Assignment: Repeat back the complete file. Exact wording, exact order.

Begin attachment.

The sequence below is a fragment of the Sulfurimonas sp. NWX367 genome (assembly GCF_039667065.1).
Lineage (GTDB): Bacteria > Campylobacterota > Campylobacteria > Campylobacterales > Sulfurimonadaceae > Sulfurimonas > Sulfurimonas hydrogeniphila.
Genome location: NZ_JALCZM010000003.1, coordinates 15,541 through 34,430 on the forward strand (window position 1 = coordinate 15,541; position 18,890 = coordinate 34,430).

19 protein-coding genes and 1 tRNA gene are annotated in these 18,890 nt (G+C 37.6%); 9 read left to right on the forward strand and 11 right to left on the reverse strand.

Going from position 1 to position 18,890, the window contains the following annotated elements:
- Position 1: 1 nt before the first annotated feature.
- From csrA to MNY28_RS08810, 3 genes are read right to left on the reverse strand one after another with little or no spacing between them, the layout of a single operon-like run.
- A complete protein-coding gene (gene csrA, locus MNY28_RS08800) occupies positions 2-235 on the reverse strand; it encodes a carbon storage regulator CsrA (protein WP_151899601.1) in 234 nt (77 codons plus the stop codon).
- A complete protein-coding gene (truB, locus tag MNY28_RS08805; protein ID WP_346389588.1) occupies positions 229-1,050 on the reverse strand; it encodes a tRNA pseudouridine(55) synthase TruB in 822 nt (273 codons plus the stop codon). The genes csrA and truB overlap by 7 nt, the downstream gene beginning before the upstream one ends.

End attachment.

The sequence below is a fragment of the Sulfurimonas sp. NWX367 genome (assembly GCF_039667065.1).
Lineage (GTDB): Bacteria > Campylobacterota > Campylobacteria > Campylobacterales > Sulfurimonadaceae > Sulfurimonas > Sulfurimonas hydrogeniphila.
Genome location: NZ_JALCZM010000003.1, coordinates 15,541 through 34,430 on the forward strand (window position 1 = coordinate 15,541; position 18,890 = coordinate 34,430).

19 protein-coding genes and 1 tRNA gene are annotated in these 18,890 nt (G+C 37.6%); 9 read left to right on the forward strand and 11 right to left on the reverse strand.

Going from position 1 to position 18,890, the window contains the following annotated elements:
- Position 1: 1 nt before the first annotated feature.
- From csrA to MNY28_RS08810, 3 genes are read right to left on the reverse strand one after another with little or no spacing between them, the layout of a single operon-like run.
- A complete protein-coding gene (gene csrA, locus MNY28_RS08800) occupies positions 2-235 on the reverse strand; it encodes a carbon storage regulator CsrA (protein WP_151899601.1) in 234 nt (77 codons plus the stop codon).
- A complete protein-coding gene (truB, locus tag MNY28_RS08805; protein ID WP_346389588.1) occupies positions 229-1,050 on the reverse strand; it encodes a tRNA pseudouridine(55) synthase TruB in 822 nt (273 codons plus the stop codon). The genes csrA and truB overlap by 7 nt, the downstream gene beginning before the upstream one ends.